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Value Over Volume: Paying for Quality  March 28, 2012  Ellen Andrews, PhD  CT Health Policy Project  CSG/ERC.

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Presentation on theme: "Value Over Volume: Paying for Quality  March 28, 2012  Ellen Andrews, PhD  CT Health Policy Project  CSG/ERC."— Presentation transcript:


2 Value Over Volume: Paying for Quality  March 28, 2012  Ellen Andrews, PhD  CT Health Policy Project  CSG/ERC

3 Health care spending Sources: National Health Accounts, CMS, accessed 3/20/11, Fiscal Survey of States, NASBO, Fall 2010

4 Annual Growth Rates, Gross Domestic Product (GDP) And National Health Expenditures (NHE) Calendar Years 2009–20. Keehan S P et al. Health Aff doi:10.1377/hlthaff.2011.0662 ©2011 by Project HOPE - The People-to-People Health Foundation, Inc.

5 Life expectancy vs. health care spending, OECD countries 2007 Analysis of OECD Health Data 2010

6 We are all getting less recommended care than we should Source: RAND Compare

7 Quality question Only 39% of American adults are confident that they can get safe, effective care when needed Americans get only 55% of recommended care on average One in three Americans reports getting unnecessary care or duplicate tests. Almost one in five Medicare patients discharged from the hospital are readmitted within 30 days


9 Current incentives Pay the same for high and low quality services Consumers have no information and no incentive to choose higher quality/higher efficiency services or providers Encourages overuse, misuse of services Higher spending not correlated with higher quality Higher spending not correlated with better patient satisfaction

10 Fee-for-service misaligned incentives Fee for service encourages: More services Less coordination Incentives for duplication Few incentives for prevention Stifles innovation Only pays for selected services - not email, group visits, phone calls No link to quality Incentives to increase high profit services/patients and avoid low profit

11 Rewards better outcomes Payments based on value -- quality balanced with cost Data driven Remove incentives for more services Reward providing the right services to the right patient at the right time in the most effective setting Flexibility for providers to customize care Reward patient satisfaction Remove fragmentation and conflicting incentives Align provider, payer and consumer incentives to reward quality, effectiveness and efficiency Quality-based purchasing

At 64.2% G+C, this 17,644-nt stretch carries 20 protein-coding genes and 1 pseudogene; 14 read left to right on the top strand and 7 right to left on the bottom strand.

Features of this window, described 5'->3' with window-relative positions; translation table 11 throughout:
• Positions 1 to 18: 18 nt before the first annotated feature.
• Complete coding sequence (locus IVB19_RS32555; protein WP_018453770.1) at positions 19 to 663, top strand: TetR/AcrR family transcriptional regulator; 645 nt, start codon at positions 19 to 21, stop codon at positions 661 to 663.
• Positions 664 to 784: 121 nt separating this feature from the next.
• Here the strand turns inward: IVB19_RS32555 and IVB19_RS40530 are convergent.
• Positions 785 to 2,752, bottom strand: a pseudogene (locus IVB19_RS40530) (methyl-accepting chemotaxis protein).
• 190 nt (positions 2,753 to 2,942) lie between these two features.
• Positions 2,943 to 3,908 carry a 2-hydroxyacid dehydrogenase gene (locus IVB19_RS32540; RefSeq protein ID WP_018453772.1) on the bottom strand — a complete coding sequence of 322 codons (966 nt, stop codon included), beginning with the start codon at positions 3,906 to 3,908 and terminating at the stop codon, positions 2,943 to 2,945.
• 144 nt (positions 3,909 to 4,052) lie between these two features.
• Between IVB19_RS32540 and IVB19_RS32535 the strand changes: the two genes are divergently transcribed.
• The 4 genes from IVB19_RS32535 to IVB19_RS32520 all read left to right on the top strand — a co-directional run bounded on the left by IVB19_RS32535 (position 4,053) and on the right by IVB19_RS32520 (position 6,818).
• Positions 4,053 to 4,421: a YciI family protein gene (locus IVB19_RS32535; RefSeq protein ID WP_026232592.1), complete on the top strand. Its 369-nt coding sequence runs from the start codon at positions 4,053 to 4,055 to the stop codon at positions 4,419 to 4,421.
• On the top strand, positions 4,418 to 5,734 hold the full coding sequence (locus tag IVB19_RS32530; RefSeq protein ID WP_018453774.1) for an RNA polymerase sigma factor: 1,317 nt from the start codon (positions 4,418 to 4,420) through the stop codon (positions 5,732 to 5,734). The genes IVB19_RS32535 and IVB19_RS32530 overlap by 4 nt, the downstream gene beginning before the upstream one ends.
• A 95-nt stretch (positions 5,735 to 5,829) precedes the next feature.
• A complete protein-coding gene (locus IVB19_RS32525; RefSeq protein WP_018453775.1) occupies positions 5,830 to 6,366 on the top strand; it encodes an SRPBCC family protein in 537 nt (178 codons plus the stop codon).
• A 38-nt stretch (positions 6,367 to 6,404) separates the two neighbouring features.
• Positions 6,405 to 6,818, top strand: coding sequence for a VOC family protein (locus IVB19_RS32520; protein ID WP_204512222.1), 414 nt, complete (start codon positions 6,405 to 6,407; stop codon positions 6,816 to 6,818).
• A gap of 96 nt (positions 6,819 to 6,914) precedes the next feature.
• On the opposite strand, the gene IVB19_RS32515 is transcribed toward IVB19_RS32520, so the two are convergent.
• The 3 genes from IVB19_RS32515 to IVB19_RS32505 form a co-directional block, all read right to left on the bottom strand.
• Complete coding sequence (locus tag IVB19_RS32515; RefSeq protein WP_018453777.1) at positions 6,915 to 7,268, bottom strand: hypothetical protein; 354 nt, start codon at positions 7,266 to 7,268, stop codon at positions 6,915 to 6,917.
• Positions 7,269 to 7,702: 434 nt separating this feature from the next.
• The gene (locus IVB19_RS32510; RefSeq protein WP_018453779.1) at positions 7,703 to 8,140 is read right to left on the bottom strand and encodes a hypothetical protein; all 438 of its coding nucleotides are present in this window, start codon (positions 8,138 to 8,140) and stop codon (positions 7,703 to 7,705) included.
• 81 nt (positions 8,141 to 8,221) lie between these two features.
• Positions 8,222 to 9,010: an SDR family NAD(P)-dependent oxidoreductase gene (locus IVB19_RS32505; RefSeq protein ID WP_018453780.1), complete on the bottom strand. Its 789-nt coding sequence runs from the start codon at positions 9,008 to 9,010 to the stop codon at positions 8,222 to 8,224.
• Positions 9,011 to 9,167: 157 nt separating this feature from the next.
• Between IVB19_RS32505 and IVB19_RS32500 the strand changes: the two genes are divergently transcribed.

12 Consumers support quality-based purchasing 96% of Americans feel it is important to have information about the quality of care provided by different doctors and hospitals 89% feel it is important that they have information about the costs of care to them before they actually get care 85% want public and private payers to reward high quality doctors and hospitals

13 Why should states implement VBP? State employee groups usually one of largest groups in state – 42 states self-insure Medicaid programs – covers one in five Americans States regulate insurers, license providers, CON Trusted source for consumer education, data collection, research Public health collaborations Innovators – medical home, HIT, coverage programs Provider training – promote primary care, emphasis on accountability, transparency Convener – can get people to the table, anti-trust protections

14 Options: Payment system overhaul Never events Transparency Pay for performance (P4P) Market share – tier and steer Shared savings Episodes of care, bundled payments Global capitation